Every protest is manned by hundreds of Special Operations police, sometimes with reinforcements from the army. Almost every other protest ends in brutality and/or arrests. Scores have been arrested, taken to prison, then released with the unconstitutional condition that they don’t protest for periods of time as set by the court-–sometimes days, sometimes months. Leaders of MDP are handpicked for the arrests, making sure that less and less of them will be able to join protests against Nasheed’s arrest. One person—MP Fayyaz Ismail—refused to sign the court’s unlawful protest ban. He was given an extra 15 days in custody. There is no legal basis for such an order.
An increasing number of locations are being declared ‘no-protest zones’ for various reasons: for residents’ peace; for local business interests; for law and order, etc. etc. Freedom of assembly is being rolled back swiftly, and without hesitation. Other associated freedoms are under similar attack. Journalists are being barred from covering the trial without legal reason. Reporters are being banned from videoing places they are legally allowed to. Police are forcing them to delete footage already recorded without legal authority to do so. The state broadcaster is continuing to ignore the biggest ‘trial’ in the country’s recent history, completely ignoring its duty to keep citizens informed.
Meanwhile, Yameen and members of his ruling cabal are relishing the distress and helplessness of supporters of democracy and Nasheed. Decorum and statesmanship are nowhere to be seen. When MDP MPs protested against Yameen’s inaugural speech in Parliament, he gave into his indignation, getting up and waving his thumbs up and down, then up again, like a crazed Caligula in Roman times.
Yameen’s trusted sidekick, Tourism Minister Ahmed Adeeb, who has shrugged off corruption charges amounting to millions of US Dollars and engineered the unconstitutional removal of the Auditor General who dared bring up the charges, led a motorbike procession on the streets of Male’ this weekend, calling to expedite Nasheed’s conviction. Among the rats led by this Pied Piper on a bike with a Rolex watch on his wrist and a sapphire ring on his finger, was the current Defence Minister, ex-military General Moosa Jaleel. Jaleel in his eagerness to belong to Yameen’s cabal, and thus enjoy automatic immunity, forgot that he is himself on trial for the same charges he was calling Nasheed to be convicted for.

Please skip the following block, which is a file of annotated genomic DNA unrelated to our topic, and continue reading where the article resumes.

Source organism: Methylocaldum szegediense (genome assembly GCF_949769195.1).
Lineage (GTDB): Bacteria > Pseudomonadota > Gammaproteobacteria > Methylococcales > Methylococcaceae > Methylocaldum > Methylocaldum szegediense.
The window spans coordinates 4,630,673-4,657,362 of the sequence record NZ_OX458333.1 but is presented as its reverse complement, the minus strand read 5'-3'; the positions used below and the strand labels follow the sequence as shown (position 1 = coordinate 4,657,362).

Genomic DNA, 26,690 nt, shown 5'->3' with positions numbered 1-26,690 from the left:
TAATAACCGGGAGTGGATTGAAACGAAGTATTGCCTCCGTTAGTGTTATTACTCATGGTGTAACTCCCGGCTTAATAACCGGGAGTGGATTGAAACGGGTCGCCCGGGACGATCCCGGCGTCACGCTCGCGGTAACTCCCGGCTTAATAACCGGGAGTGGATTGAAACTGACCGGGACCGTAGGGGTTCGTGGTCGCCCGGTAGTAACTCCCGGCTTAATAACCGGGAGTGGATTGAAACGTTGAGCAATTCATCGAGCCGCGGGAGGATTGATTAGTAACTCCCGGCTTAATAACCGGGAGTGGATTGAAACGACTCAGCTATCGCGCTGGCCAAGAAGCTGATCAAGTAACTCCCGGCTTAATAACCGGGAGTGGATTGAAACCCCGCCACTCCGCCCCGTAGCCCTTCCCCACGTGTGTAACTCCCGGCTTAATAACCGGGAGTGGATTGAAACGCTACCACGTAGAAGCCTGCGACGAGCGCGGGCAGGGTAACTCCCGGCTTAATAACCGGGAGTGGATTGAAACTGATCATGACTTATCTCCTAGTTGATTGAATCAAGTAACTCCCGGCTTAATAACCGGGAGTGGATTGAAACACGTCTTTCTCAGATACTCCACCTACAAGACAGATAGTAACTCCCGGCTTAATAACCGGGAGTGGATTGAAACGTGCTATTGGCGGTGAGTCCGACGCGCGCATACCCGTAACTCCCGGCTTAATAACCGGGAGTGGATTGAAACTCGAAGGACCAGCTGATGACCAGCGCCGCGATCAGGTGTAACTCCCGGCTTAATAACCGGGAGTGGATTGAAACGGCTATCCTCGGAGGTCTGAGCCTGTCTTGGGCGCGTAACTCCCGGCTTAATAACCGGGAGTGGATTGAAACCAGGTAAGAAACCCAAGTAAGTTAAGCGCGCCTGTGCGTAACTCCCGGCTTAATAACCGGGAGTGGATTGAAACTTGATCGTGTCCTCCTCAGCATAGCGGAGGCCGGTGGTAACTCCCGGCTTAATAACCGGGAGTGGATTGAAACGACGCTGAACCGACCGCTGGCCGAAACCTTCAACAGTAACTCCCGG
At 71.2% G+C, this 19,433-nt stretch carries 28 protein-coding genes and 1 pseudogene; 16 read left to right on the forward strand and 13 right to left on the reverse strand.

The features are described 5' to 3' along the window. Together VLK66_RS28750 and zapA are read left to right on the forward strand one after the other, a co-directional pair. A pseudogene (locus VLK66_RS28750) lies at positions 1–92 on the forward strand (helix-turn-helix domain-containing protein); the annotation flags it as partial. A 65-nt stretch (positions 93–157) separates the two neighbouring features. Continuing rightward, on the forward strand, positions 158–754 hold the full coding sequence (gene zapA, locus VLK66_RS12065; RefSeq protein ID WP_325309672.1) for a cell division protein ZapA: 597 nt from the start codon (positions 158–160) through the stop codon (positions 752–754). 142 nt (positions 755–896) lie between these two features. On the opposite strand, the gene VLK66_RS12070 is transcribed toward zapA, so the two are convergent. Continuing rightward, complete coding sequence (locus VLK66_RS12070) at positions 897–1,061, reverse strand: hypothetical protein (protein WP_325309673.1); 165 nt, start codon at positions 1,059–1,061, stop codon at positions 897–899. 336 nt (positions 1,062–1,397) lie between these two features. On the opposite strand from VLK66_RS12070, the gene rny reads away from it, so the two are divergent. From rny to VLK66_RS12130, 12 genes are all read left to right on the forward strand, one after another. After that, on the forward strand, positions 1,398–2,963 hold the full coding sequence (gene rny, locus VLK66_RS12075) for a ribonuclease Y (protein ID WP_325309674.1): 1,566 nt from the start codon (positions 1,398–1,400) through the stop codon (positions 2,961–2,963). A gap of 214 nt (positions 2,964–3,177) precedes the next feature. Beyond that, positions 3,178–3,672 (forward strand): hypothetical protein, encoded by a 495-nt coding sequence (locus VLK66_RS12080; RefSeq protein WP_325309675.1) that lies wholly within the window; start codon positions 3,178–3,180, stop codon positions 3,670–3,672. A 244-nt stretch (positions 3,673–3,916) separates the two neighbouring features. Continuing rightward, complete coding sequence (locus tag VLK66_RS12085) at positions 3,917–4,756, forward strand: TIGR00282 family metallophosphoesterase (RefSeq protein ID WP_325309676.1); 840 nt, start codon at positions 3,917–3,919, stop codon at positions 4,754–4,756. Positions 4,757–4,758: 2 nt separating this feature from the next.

To further increase the public disgust level [or degree of impressiveness, if the onlooker is a supporter of Bro Adeeb], Adeeb has led a ‘movement’ that mimics Yameen’s thumbs-down gestures as if it is something to be celebrated and not shamed by. He has posed with his thumbs down with cabinet ministers and parliament members—as well as with his usual string of young, disaffected men on the fringes, and in the heart of, Maldives’ violent gang culture. Everyone in the Motorcade of The Shamelessness wore t-shirts emblazoned with a thumbs-down signal.
This hatred of Nasheed as a person cultivated with relish by Yameen and Adeeb has been embraced by thousands of their supporters. It has blinded them to the fact that what is being destroyed in this sham is not just Nasheed’s personal freedoms but also every single Maldivian’s many civil and political rights and their right to equal justice for all.
The fundamental problem with the Maldives’ transition to democracy was that it was unable, and oftentimes unwilling, to reform the judiciary. Few had the foresight to see where the democratic transition would end without an independent judiciary based on the principles of rule of law. Now, even on hindsight – with the results on full display – many are still too blinded by personal vendettas, grudges and hate to see that this ‘trial’ of Nasheed is the last nail in the coffin for a democratic future for the Maldives. Years of anti-Nasheed propaganda have closed people’s eyes to the fact that whatever wrong he may have done, if they want themselves to be treated fairly and equally and live in a just society, they must protest against the injustice he is being subjected to.
Today it is the moral obligation for every Maldivian to stand up against injustice. The subject of concern is not a particular individual, be it Nasheed, Nazim, the common man jailed for six years for stealing a jar of fish-paste; or the murderer who is allowed to walk free because he is in the inner cabal. It is justice itself.
Last time the people should have stood up en masse for justice and did not, the Maldives was robbed of a free and fair election. The result is in office, orchestrating injustice, via the courts that engineered his election. This time if the people fail to stand up, it will shut all doors to another election in the foreseeable future; along with the doors to equal justice for all, quite likely for generations to come.